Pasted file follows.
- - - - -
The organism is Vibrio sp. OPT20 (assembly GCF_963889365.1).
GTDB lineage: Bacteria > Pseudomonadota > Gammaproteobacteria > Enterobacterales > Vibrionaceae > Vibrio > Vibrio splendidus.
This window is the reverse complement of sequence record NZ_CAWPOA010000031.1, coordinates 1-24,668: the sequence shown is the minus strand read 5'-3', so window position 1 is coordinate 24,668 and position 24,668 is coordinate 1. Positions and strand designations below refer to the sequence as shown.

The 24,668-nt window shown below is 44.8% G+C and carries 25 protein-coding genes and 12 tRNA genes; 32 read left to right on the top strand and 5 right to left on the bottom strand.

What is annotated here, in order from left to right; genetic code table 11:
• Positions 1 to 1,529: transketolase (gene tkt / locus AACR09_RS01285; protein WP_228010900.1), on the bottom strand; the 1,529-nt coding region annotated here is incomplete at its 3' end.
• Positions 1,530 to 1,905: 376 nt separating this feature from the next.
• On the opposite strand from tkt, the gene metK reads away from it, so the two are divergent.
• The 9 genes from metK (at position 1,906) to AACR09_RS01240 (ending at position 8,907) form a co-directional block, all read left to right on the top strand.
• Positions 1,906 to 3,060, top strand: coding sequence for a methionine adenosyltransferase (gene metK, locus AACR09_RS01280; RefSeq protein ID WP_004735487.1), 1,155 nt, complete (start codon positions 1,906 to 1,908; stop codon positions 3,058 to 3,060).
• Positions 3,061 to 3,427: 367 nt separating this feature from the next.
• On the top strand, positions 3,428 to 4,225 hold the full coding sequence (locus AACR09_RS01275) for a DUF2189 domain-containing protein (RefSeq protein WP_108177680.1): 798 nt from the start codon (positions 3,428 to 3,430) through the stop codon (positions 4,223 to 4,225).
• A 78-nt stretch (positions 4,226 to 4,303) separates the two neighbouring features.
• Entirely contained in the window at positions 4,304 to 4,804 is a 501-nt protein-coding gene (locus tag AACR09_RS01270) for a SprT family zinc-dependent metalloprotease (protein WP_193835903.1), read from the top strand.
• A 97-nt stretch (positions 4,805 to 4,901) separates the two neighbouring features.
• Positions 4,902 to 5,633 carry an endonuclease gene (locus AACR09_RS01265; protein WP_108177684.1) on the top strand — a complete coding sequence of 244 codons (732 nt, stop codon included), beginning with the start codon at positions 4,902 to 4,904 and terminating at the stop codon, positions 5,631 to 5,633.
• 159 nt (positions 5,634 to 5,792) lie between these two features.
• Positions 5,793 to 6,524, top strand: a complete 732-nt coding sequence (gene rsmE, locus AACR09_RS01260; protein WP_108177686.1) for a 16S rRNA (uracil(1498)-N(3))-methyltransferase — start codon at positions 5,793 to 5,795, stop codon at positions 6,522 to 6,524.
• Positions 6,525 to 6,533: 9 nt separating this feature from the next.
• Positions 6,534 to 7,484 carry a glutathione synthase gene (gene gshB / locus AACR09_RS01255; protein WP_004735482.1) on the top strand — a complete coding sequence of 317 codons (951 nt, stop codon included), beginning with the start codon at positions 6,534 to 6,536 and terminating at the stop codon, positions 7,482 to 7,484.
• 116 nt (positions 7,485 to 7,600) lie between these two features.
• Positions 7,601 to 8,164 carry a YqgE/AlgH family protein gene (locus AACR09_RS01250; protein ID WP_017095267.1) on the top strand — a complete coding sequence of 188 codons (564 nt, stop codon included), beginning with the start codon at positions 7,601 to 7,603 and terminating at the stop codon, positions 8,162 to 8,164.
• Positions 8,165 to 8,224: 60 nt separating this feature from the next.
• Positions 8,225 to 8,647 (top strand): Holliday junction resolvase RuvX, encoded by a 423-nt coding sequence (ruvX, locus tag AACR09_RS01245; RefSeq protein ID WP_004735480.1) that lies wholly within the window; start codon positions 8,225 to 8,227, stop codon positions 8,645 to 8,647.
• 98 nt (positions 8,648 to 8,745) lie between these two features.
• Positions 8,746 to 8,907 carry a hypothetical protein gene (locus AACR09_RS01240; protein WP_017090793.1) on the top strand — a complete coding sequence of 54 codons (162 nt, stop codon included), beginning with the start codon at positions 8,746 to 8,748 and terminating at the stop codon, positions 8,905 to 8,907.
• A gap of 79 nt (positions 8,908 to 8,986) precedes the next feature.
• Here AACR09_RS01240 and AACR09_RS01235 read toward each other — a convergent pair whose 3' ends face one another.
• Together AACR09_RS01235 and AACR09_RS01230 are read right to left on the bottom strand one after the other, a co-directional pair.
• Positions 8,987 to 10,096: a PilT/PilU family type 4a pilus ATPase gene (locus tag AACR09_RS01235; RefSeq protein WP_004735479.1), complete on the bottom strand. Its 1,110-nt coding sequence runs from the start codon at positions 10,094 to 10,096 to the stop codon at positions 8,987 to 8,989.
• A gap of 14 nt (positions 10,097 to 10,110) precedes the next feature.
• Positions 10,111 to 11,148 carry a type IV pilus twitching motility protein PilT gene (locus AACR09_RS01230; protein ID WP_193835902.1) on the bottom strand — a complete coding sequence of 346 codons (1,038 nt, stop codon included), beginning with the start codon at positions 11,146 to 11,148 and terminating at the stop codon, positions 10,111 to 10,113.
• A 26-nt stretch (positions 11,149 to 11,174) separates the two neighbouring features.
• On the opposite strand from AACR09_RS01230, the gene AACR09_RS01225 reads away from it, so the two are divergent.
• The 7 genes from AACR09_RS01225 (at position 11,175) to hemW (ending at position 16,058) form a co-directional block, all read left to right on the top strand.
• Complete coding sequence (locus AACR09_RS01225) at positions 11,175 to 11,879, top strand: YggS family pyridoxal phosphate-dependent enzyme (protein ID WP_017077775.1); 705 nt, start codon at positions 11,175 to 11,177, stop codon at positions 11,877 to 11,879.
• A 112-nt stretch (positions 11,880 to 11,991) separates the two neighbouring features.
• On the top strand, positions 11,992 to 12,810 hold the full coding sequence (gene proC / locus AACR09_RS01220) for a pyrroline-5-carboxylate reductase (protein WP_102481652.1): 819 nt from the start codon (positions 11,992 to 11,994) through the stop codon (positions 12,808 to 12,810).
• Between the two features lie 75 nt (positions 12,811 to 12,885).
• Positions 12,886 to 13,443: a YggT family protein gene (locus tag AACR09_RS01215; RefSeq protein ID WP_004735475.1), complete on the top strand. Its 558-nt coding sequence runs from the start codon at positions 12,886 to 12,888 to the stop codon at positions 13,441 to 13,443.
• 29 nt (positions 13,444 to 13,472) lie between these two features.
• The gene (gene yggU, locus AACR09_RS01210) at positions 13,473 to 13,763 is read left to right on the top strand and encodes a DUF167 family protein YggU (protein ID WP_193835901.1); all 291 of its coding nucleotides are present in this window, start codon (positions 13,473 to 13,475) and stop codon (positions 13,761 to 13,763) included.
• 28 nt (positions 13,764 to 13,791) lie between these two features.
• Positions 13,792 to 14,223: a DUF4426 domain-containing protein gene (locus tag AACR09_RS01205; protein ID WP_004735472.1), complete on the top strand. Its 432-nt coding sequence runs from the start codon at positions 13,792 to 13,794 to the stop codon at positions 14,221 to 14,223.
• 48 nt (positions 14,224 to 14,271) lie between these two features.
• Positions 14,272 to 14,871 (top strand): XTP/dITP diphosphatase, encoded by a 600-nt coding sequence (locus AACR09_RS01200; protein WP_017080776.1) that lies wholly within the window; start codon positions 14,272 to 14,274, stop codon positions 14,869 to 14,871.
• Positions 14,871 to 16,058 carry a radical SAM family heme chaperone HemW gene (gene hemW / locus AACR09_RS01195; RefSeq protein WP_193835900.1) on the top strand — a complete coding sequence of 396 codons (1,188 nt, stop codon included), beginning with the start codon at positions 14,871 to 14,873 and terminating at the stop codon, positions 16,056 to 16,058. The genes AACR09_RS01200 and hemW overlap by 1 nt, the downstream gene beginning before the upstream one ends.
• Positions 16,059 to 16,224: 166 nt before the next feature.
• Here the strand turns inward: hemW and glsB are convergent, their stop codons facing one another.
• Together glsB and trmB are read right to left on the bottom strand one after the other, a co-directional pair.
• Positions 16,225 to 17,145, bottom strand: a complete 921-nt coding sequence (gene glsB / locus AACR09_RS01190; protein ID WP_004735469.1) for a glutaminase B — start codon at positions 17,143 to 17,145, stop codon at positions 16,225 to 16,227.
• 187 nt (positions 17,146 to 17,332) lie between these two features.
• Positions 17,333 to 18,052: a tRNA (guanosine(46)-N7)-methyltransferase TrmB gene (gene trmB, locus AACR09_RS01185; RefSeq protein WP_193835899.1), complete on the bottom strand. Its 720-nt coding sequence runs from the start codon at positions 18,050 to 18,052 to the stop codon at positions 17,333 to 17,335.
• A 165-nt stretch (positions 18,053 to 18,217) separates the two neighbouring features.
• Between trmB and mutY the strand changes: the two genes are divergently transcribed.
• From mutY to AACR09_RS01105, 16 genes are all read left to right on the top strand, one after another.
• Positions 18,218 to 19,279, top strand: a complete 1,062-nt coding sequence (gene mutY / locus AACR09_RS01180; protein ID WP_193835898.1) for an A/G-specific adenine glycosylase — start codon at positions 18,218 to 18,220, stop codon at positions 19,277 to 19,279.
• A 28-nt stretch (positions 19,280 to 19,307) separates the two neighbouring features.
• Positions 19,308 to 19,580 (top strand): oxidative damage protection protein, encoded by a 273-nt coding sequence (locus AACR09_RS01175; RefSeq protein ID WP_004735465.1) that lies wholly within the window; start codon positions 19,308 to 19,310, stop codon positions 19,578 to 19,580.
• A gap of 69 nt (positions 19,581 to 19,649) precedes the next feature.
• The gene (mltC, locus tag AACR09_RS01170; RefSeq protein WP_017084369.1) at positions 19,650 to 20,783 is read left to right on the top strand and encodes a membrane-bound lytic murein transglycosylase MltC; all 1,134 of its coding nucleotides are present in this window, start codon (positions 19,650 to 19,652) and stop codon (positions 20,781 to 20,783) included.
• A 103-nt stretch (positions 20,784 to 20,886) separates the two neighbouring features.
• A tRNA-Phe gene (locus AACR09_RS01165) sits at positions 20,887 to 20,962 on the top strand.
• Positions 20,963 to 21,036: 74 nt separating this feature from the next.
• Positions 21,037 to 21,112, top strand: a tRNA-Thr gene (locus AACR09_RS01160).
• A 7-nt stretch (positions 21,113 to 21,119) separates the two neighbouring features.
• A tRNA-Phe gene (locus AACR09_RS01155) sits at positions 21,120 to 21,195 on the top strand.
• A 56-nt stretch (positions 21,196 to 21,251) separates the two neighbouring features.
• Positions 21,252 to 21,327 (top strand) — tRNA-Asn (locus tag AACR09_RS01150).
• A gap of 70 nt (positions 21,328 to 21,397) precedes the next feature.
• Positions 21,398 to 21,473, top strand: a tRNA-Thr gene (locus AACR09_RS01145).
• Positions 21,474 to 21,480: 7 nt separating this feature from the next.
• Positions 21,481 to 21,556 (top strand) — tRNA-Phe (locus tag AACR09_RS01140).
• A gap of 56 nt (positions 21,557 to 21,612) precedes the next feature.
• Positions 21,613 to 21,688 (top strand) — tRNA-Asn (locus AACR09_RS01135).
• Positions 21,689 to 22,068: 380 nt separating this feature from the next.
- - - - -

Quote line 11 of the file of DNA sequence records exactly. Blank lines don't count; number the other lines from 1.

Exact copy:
• Positions 3,061 to 3,427: 367 nt separating this feature from the next.